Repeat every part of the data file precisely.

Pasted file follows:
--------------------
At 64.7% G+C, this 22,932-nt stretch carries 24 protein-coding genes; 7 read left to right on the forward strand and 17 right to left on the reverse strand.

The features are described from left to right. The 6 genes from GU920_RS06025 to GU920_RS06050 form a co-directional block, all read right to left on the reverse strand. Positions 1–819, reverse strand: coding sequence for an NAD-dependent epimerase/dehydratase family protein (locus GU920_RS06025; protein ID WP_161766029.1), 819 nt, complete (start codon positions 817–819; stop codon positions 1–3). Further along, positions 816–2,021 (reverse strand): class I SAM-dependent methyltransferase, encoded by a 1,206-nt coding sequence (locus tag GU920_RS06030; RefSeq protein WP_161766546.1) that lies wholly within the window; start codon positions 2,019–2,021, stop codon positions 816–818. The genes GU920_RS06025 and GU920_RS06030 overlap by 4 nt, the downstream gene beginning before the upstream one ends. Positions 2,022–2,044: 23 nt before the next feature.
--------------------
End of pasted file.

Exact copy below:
At 64.7% G+C, this 22,932-nt stretch carries 24 protein-coding genes; 7 read left to right on the forward strand and 17 right to left on the reverse strand.

The features are described from left to right. The 6 genes from GU920_RS06025 to GU920_RS06050 form a co-directional block, all read right to left on the reverse strand. Positions 1–819, reverse strand: coding sequence for an NAD-dependent epimerase/dehydratase family protein (locus GU920_RS06025; protein ID WP_161766029.1), 819 nt, complete (start codon positions 817–819; stop codon positions 1–3). Further along, positions 816–2,021 (reverse strand): class I SAM-dependent methyltransferase, encoded by a 1,206-nt coding sequence (locus tag GU920_RS06030; RefSeq protein WP_161766546.1) that lies wholly within the window; start codon positions 2,019–2,021, stop codon positions 816–818. The genes GU920_RS06025 and GU920_RS06030 overlap by 4 nt, the downstream gene beginning before the upstream one ends. Positions 2,022–2,044: 23 nt before the next feature.